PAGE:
• Text size      
  • Send this article to a friend
  • Print this article

Ancient reef found in Africa

REMAINS of a reef built 550 million years ago by the first animals to have hard shells have been discovered on dry land in Namibia.

The tiny animals that constructed the reef, known as Cloudina, evolved from soft-bodied ancestors.

Scientists at Edinburgh University found that the creatures attached themselves to fixed surfaces and each other using a natural cement made from calcium carbonate.

They may have developed their reef-building ability to protect themselves against increased threats from predators. Reefs also provided access to nutrient-rich currents at a time of growing competition for food and living space.

The development of hard biological structures sparked a dramatic increase in the biodiversity of ocean ecosystems. Professor Rachel Wood, who led the research published in the journal Science, said: "Modern reefs are major centres of biodiversity with sophisticated ecosystems. Like corals, animals build reefs to defend against predators and competitors. We have found that animals were building reefs even before the evolution of complex animal life."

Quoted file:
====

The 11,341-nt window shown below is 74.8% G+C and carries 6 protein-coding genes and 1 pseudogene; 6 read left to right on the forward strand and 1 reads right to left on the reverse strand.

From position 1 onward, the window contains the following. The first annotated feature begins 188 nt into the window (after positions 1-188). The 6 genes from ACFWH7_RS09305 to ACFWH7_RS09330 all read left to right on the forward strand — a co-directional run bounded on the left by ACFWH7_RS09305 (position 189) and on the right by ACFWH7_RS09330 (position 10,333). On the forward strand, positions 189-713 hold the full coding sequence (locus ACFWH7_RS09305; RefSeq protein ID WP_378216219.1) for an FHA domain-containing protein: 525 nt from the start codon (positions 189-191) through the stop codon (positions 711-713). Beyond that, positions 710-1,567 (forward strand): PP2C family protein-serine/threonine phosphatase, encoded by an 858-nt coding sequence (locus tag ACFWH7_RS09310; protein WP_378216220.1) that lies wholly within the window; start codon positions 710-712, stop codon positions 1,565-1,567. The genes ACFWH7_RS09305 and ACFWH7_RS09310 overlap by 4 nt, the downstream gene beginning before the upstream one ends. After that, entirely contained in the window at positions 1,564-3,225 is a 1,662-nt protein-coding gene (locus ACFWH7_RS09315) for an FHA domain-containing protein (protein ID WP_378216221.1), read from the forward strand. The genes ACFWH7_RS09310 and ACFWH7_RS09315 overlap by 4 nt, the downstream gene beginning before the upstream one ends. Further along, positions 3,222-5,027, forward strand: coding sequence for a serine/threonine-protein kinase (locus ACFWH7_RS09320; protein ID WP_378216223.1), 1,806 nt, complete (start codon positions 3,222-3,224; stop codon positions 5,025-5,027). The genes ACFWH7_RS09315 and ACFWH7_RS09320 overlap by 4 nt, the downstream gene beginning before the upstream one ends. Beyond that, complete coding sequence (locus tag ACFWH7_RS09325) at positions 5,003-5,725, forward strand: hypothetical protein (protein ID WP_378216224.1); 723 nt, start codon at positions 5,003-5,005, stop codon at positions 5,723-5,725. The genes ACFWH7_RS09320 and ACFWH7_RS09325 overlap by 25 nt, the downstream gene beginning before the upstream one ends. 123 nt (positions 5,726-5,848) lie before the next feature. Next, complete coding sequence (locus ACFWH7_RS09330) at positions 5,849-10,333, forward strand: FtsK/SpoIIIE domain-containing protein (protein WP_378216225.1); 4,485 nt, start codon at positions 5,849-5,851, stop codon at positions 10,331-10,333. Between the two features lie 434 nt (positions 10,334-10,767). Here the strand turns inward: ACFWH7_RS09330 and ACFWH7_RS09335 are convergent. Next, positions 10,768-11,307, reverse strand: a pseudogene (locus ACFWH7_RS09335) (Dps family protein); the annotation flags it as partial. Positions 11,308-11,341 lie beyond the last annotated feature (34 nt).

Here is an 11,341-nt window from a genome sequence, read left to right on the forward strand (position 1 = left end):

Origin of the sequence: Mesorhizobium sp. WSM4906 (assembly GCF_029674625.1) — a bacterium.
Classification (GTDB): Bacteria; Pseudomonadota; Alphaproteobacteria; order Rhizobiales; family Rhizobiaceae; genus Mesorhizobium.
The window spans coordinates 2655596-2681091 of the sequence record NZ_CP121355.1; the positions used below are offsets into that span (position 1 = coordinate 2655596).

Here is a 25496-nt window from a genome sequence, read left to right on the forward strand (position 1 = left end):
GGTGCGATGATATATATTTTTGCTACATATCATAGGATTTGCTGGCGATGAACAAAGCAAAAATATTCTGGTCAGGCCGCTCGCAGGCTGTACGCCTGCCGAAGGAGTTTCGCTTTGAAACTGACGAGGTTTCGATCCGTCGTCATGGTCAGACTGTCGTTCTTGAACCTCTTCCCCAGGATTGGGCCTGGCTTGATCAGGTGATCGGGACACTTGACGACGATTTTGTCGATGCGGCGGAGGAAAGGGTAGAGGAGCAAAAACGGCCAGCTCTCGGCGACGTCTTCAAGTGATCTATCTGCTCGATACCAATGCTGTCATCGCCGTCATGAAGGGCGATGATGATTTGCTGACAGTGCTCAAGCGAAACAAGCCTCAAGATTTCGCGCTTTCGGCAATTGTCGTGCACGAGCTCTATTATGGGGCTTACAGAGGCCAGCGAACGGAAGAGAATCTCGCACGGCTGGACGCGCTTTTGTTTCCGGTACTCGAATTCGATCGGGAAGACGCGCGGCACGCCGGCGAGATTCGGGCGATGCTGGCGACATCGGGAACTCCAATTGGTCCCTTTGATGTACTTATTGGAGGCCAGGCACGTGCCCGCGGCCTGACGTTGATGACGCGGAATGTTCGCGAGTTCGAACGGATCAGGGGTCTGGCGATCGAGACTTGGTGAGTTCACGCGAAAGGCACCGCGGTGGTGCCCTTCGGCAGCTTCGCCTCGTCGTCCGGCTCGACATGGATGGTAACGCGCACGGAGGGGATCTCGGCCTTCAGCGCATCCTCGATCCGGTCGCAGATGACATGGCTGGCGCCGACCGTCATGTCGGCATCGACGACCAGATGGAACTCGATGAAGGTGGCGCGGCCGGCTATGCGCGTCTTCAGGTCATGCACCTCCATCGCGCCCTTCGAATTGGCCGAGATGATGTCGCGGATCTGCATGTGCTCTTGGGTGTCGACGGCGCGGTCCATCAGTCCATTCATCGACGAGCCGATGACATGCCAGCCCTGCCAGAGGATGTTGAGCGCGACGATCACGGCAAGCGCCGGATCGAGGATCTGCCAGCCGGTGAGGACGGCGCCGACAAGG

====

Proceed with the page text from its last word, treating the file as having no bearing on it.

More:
Contextual targeting label: 
Education

Commenting & Moderation

We moderate all comments on HeraldScotland on either a pre-moderated or post-moderated basis.
If you're a relatively new user then your comments will be reviewed before publication and if we know you well and trust you then your comments will be subject to moderation only if other users or the moderators believe you've broken the rules

Moderation is undertaken full-time 9am-6pm on weekdays, and on a part-time basis outwith those hours. Please be patient if your posts are not approved instantly.

243513